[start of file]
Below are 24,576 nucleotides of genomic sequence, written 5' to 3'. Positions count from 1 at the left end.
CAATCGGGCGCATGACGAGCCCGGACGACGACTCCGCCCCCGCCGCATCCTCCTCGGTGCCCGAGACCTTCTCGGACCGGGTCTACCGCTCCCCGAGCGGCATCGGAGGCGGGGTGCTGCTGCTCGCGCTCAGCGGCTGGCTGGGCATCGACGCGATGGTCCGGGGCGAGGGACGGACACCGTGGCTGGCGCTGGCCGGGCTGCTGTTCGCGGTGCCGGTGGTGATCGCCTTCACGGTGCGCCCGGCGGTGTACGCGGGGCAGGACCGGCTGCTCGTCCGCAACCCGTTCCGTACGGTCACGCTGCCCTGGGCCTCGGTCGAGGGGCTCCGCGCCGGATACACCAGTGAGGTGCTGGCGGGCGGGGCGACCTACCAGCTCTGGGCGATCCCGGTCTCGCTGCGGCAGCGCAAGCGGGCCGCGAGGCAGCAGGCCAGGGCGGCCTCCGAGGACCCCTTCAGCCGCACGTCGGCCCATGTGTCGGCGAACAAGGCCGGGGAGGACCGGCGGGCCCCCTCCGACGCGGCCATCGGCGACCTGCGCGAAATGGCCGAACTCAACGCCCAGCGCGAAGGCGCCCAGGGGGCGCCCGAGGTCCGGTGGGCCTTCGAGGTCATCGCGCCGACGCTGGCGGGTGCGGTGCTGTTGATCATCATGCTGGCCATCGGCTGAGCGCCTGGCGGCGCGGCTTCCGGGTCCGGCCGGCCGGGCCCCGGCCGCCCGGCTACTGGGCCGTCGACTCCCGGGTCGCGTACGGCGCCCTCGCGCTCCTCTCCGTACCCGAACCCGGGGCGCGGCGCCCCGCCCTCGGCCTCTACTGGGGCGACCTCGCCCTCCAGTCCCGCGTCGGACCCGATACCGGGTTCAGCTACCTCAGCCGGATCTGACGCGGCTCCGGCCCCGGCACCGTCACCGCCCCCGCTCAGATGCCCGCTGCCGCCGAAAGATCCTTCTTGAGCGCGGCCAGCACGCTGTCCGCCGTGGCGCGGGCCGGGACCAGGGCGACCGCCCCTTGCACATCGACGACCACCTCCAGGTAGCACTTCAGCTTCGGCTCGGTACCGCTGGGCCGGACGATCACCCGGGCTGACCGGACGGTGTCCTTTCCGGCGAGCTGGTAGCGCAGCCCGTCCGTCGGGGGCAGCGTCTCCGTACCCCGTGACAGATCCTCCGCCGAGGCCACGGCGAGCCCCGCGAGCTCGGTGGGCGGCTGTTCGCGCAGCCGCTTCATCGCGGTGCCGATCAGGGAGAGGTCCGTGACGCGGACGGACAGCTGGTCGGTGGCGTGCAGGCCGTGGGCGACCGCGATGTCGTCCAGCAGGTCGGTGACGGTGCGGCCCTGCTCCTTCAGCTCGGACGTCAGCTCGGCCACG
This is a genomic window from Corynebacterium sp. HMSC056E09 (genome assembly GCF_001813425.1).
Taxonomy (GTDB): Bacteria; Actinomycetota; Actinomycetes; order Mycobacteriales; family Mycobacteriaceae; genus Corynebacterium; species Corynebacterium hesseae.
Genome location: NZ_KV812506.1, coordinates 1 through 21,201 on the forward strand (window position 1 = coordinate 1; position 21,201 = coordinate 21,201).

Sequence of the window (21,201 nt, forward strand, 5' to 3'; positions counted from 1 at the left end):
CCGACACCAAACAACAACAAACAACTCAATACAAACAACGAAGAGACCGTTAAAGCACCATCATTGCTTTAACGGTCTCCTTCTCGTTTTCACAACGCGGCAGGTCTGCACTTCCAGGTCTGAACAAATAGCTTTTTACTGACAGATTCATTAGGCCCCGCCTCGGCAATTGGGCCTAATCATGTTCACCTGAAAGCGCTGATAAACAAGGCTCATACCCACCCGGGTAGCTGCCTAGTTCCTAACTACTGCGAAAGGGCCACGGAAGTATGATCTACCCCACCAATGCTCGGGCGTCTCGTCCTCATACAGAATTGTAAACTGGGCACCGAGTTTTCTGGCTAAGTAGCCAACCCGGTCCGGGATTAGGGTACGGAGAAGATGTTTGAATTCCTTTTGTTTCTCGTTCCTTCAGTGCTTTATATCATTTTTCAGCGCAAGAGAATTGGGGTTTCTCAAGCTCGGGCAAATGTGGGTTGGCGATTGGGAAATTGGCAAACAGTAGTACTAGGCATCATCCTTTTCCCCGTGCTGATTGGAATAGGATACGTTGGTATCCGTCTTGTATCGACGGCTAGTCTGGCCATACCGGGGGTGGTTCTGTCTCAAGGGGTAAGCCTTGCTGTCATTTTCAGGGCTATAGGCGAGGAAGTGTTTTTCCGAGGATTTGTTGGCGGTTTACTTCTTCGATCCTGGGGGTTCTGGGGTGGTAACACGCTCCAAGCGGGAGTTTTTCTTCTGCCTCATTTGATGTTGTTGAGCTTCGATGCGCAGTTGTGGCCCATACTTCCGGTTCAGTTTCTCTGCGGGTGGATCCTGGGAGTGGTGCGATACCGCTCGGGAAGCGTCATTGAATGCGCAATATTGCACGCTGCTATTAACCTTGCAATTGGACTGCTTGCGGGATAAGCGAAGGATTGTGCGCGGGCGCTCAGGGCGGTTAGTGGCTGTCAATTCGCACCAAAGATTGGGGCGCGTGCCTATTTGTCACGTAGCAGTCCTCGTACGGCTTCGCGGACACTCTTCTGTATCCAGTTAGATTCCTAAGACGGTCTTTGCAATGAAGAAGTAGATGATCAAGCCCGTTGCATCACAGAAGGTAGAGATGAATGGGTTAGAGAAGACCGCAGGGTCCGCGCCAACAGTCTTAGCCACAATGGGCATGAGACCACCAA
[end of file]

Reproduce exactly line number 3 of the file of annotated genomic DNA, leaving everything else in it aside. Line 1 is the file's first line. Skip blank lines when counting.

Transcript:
This is a genomic window from Corynebacterium sp. HMSC056E09 (genome assembly GCF_001813425.1).